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Matt Von Pinnon, Published July 14 2012

Von Pinnon: Did science or YouTube kill the fair freak show?

I’m a dad, so I ended up at the Red River Valley Fair last week.

The once-faltering fair seems to be on the upswing in recent years. This year, the weather was great, the admission price was reasonable (even if rides and food are still a tad pricey) and the midway seemed busy and lively the two evenings I was there.

But as I chaperoned my kids around the grounds this year, it dawned on me that they are no longer exposed to the freak shows that were always part of the fair when I was a kid.

No Bearded Lady. No World’s Smallest Horse. No Two-headed Calf. No Snake Man (HE HAS THE HEAD OF A MAN AND THE BODY OF A SNAKE. YOU WON’T BELIEVE YOUR EYES!)

Even when I was a kid in the ’70s and ’80s, sideshows such as these were probably on the downswing, but we didn’t have the historical perspective to know it.

I can distinctly remember the little trailers with speakers barking out the repeated refrain: STEP RIGHT UP AND SEE THE WORLD’S SMALLEST HORSE! HE’S NO BIGGER THAN YOUR KNEE!

Of course, we always wanted to step up and see it, but you couldn’t help but feel sort of ripped off as you watched the little horse placidly eating hay. Sure it was small, but you thought it would be much smaller.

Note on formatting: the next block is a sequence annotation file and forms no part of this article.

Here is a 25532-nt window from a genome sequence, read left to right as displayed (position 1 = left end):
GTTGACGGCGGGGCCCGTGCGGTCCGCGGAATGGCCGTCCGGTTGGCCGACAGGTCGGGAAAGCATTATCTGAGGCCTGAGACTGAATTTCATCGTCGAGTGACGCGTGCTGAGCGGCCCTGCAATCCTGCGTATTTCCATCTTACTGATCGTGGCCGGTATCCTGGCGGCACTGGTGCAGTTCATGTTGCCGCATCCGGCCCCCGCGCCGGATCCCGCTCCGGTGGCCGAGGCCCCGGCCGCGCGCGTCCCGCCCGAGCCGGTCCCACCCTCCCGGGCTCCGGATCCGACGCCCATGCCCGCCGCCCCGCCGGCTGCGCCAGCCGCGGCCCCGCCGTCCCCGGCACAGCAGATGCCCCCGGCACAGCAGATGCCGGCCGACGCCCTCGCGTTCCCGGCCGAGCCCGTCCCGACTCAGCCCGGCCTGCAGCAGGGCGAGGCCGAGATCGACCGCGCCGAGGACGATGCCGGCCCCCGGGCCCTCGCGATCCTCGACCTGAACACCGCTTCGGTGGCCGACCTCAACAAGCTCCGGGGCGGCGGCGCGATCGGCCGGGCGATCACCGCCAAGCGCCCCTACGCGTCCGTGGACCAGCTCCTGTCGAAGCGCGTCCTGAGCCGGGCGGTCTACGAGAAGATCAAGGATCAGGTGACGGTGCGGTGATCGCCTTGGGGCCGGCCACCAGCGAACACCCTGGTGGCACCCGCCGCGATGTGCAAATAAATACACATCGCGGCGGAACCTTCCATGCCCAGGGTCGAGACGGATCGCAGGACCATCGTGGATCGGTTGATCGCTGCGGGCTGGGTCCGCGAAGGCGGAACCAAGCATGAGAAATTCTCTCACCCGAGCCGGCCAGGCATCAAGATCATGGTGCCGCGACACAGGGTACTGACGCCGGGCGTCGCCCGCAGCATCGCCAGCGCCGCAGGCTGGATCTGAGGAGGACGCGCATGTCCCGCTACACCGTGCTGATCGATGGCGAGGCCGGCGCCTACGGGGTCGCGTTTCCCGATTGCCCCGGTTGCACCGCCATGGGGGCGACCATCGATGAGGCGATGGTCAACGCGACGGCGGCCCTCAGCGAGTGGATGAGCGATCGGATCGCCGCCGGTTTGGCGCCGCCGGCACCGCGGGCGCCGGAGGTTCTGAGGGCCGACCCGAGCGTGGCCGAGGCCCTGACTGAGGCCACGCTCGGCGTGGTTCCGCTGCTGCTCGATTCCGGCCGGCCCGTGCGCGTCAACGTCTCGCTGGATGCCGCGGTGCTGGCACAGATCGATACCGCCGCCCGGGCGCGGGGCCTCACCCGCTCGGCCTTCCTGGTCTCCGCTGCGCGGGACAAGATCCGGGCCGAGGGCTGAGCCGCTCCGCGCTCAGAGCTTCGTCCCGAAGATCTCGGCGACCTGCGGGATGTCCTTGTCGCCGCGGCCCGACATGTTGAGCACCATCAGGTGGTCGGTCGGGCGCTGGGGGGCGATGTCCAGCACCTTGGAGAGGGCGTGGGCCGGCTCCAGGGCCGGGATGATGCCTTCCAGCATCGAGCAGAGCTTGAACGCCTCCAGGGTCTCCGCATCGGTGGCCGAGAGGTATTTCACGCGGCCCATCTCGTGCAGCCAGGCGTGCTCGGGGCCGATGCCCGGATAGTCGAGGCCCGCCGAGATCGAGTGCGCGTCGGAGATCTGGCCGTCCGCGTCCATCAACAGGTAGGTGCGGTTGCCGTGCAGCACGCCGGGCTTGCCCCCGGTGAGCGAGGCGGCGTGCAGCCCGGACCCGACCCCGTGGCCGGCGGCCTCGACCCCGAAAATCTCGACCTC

I asked a few friends why they thought freak shows had largely gone by the wayside at traveling fairs and circuses.

One thought YouTube was to blame. He said very few things shock people anymore because the rarities and curiosities of the world are at our fingertips. Videos or images of strange people or animals go viral in an instant these days and end up on CNN before any promoter can organize to make a buck.

Another friend theorized that our society’s attitudes toward deformities and oddities have evolved to where we seek reasonable answers to genetic differences and sometimes even celebrate them. She thought better science killed sideshows.

Of course, there’s no doubt societal views have changed a lot since freak shows were most popular in the 1800s to mid-1900s.

Despite the fact that some people with differences or disabilities exploited those differences to make a decent living when they otherwise could not, most people today see the exploitation of such people or animals as cruel and needless, which is good.

People and animals have always been curious about those among them who are different or have unexplained conditions. In some ways, it forces us to keep asking questions and to appreciate that differences make our world a far more interesting place.

That said, another friend had perhaps the best answer for why freak shows have gone by the wayside:

“I was at the fair the other night, too,” he said. “The freaks are everywhere. I saw more Tattooed Women and Human Pincushions walking around than I ever paid to see as a kid!”

Von Pinnon is editor of The Forum. Reach him at (701) 241-5579.